Similar to other surrounding areas, Latinos originally came into Connecticut through New York City. As Puerto Ricans and Dominicans made their way into the NYC, the overcrowding and scarce resources led them to move into places with a little more freedom, with the numerous small towns and cities in Connecticut being some of those places.
19. Southwest Detroit
A very underrated Latino hood as Mexicans have been making their way into the large Michigan city since as early as the beginning of the 1900s. The neighborhood originally started within the Mexicantown community around Vernon Highway, but would later expand from McGraw Avenue to Fort Street.
20. East Orlando
Florida’s largest Puerto Rican community is often overshadowed by other urban areas of the city, like the African American neighborhood of West Orlando, or the numerous attractions in the city, but East Orlando has been around since the 1970s and it lies directly east of Orlando’s downtown and centered around streets like S. Sermoran or Conway Road.
21. South Side Milwaukee
One of the country’s most unknown Latino hoods is in Milwaukee. Puerto Ricans make up and account for a large chunk of the city’s South Side. Following World War II, or into the 1950s, the city of Milwaukee began to gain a reasonable influx of Latinos, primarily Puerto Ricans. Many settled on the South Side in a section that would eventually expand from National Avenue to Oklahoma Avenue, between S. 35th and S. 6th.
22. Gwinnett County, GA
While everyone views Atlanta as the black mecca, or the mecca for the country’s African American population, the North Side, which is mainly within Gwinnett County, has become a mecca for the city’s Latino hoods and Hispanic population, preferably a population of Mexican descent.
23. Cleveland West Side
Originally starting on the city’s East Side as many Puerto Ricans arrived during the 1950s, the population would eventually make its way into the West Side, between Clark Avenue and Dension Avenue, in what would become the most notorious neighborhood of Cleveland’s West Side.
24. Central Pennsylvania
Outside of Philadelphia, within Central Pennsylvania there is a decent size Latino population in places like York, Harrisburg, Hazleton, and Lancaster. The largest communities are within Reading, a city with close to 90,000 residents with around 70% of the population being Latino, and Allentown, a city with over 100,000 residents with over 50% of the population being Latino.
Latinos, primarily Puerto Ricans with a smaller percentage of Mexicans and Dominicans, have been in Central Pennsylvania as early as the 1940s, but by the 1970s the population truly began to form into what it is today. With overcrowding in New York City many Puerto Ricans began to leave the city, starting around the 1960s, and one main destination was central Pennsylvania.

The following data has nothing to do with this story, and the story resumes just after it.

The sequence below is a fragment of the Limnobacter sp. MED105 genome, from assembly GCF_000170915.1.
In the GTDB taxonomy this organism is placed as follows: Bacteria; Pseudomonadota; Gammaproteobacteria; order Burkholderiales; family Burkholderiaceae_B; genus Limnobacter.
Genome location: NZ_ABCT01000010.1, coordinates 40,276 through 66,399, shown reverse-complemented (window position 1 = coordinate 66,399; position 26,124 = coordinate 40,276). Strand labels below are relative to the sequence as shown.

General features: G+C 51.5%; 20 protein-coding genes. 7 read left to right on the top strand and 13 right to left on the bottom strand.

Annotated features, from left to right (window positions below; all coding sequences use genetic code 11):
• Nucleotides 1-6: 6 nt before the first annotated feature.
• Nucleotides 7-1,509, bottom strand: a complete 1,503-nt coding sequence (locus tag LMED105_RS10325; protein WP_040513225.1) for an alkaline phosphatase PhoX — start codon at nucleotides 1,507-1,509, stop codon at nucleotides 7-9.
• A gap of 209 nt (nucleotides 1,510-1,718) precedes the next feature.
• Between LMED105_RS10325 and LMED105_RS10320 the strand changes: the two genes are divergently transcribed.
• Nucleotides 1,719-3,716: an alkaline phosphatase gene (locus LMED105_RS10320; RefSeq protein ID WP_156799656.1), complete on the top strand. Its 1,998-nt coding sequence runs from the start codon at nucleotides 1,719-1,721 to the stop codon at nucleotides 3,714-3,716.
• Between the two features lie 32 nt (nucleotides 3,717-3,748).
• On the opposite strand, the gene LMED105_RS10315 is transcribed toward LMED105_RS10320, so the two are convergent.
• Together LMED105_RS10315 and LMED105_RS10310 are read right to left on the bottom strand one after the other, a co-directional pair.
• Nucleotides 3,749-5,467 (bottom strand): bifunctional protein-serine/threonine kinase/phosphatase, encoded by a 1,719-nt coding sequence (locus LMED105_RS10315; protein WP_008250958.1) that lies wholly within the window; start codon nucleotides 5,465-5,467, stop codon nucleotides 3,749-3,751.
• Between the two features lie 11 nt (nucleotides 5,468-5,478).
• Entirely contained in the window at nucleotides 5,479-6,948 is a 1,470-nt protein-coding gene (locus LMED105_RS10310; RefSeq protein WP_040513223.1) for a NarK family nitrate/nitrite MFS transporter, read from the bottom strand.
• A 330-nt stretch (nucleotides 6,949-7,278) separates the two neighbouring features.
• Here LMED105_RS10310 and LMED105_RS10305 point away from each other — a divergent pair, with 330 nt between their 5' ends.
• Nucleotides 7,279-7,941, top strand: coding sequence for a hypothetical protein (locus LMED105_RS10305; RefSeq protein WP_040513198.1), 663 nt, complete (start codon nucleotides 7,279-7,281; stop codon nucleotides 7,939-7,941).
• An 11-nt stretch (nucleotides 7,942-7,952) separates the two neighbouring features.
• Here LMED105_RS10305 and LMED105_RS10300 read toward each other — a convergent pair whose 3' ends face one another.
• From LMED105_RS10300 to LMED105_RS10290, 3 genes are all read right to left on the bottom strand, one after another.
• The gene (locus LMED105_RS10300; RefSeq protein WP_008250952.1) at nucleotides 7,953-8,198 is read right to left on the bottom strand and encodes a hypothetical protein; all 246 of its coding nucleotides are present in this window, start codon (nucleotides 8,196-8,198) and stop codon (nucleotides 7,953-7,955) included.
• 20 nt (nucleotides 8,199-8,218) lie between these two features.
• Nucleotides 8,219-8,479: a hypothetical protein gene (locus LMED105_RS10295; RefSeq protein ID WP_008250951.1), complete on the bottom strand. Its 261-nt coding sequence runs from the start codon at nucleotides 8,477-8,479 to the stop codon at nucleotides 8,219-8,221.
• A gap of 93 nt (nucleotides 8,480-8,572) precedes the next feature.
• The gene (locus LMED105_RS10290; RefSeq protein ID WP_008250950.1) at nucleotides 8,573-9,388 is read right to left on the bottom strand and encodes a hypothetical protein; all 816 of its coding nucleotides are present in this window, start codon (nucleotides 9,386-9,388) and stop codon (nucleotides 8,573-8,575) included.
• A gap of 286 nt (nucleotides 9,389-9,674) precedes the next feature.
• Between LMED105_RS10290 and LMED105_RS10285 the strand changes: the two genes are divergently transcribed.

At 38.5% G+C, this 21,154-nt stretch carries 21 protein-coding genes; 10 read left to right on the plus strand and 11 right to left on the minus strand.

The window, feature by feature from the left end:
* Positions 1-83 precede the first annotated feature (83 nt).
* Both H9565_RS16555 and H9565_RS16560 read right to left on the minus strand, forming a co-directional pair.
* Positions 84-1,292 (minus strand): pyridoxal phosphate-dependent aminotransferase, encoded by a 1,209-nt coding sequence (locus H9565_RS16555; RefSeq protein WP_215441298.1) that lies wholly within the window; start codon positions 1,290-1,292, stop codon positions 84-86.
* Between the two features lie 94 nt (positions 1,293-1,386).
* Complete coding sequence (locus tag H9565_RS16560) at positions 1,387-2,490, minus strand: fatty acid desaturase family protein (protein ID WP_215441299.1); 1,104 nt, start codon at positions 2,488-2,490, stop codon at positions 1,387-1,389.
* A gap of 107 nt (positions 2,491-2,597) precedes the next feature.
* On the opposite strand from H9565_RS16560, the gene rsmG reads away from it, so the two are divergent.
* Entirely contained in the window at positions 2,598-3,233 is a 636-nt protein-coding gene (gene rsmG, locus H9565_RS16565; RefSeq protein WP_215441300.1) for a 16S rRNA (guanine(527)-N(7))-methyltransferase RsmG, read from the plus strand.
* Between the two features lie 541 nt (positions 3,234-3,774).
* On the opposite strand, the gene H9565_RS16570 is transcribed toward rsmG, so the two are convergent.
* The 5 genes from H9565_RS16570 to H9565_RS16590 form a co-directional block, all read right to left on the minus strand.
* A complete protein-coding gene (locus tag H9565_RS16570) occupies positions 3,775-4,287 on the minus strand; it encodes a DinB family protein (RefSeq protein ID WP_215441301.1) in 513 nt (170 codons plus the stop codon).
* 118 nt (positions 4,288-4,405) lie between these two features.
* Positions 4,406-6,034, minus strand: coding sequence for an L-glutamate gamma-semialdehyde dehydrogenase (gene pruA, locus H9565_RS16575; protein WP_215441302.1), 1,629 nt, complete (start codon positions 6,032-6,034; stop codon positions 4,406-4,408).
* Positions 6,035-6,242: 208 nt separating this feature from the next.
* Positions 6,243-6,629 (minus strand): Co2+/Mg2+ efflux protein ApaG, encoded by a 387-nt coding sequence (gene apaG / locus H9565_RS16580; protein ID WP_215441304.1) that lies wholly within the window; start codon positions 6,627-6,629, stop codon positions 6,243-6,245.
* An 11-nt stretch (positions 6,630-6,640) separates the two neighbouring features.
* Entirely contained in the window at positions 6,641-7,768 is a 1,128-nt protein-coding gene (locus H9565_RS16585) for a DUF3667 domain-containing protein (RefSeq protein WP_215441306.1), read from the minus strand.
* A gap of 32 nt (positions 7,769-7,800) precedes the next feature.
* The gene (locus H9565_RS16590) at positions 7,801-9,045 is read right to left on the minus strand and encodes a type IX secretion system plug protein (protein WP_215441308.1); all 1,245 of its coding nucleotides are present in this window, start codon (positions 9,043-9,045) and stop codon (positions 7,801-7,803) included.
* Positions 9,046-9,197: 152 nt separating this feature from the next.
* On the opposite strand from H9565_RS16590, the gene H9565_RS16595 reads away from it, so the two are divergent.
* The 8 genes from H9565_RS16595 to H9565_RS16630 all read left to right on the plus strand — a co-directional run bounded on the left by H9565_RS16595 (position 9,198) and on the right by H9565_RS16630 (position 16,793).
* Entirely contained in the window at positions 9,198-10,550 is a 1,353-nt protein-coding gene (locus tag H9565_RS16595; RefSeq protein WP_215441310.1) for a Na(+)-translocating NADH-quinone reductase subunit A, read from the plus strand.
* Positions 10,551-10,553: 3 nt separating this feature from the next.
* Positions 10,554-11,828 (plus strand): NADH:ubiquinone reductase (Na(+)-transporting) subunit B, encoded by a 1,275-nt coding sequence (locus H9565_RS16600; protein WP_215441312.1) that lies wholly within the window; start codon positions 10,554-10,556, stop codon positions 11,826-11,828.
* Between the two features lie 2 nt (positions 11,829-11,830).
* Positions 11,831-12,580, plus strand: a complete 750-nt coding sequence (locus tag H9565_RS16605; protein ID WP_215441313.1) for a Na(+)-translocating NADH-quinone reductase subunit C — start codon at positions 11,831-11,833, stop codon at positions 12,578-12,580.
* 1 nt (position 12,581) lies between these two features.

25. East Side Las Vegas
Hidden by the casinos, the East Side, which is northeast of the famous Las Vegas Boulevard strip, is the heart of Las Vegas’ Latino community. While Hispanics have been in Las Vegas since the mid-1900s, not until the 1970s and 1980s did the population began to fully grow into a decent sized community. Today, the Latino population has grown well outside of the East Side, but the heart of the city’s urban community will always be in East Las Vegas.
26. Providence, Rhode Island
Rhode Island’s Latino community is truly diverse as the area consists of Hispanics with either a Mexican, Puerto Rican, or Dominican background, making the state to have one of the most diverse Hispanic populations in the country. Prominent Latino hoods of Providence are the South Side, from Elmwood to Prairie, the West End, around Cranston, Olneyville and Hartford Ave.
Most of Rhode Island’s Latino community originally came from New York City beginning in the 1960s and 1970s, but the first arrival of Latinos was during World War I and World War II, mostly due to the employment opportunities that were offered in Rhode Island through the wartime factories.
27. Lawrence, MA
While in Massachusetts there are a numerous Latinos living in mixed communities with other races in places like Boston, while cities like Springfield has a small section on the city’s North End, Holyoke in an area south of Linden Street, and in Worcester in the Piedmont area. The largest predominantly Latino community in Massachusetts is in the city of Lawrence, based on the North Side and South Side around S. Union. After the city saw decline with the closure of major local businesses, Puerto Ricans, followed by Dominicans, began to migrate into the city during the 1950s and 1960s. From urban renewal to factory and mill closures, this led to white flight and the majority of Lawrence’s population to be within the Latino community.
28. Rochester, NY
Like other East Coast cities, Puerto Ricans originally came into the area during the early and mid 1900s to work as laborers on the nearby farms. By the 1960s, many began to establish a home for themselves, instead of just being seasonal workers and going back to Puerto Rico when the job was finished. The original Latino community was around Jay Street and Maple Street on the city’s West Side. As the population grew during the 1950s and 1960s, the largest community was on the city’s North Side.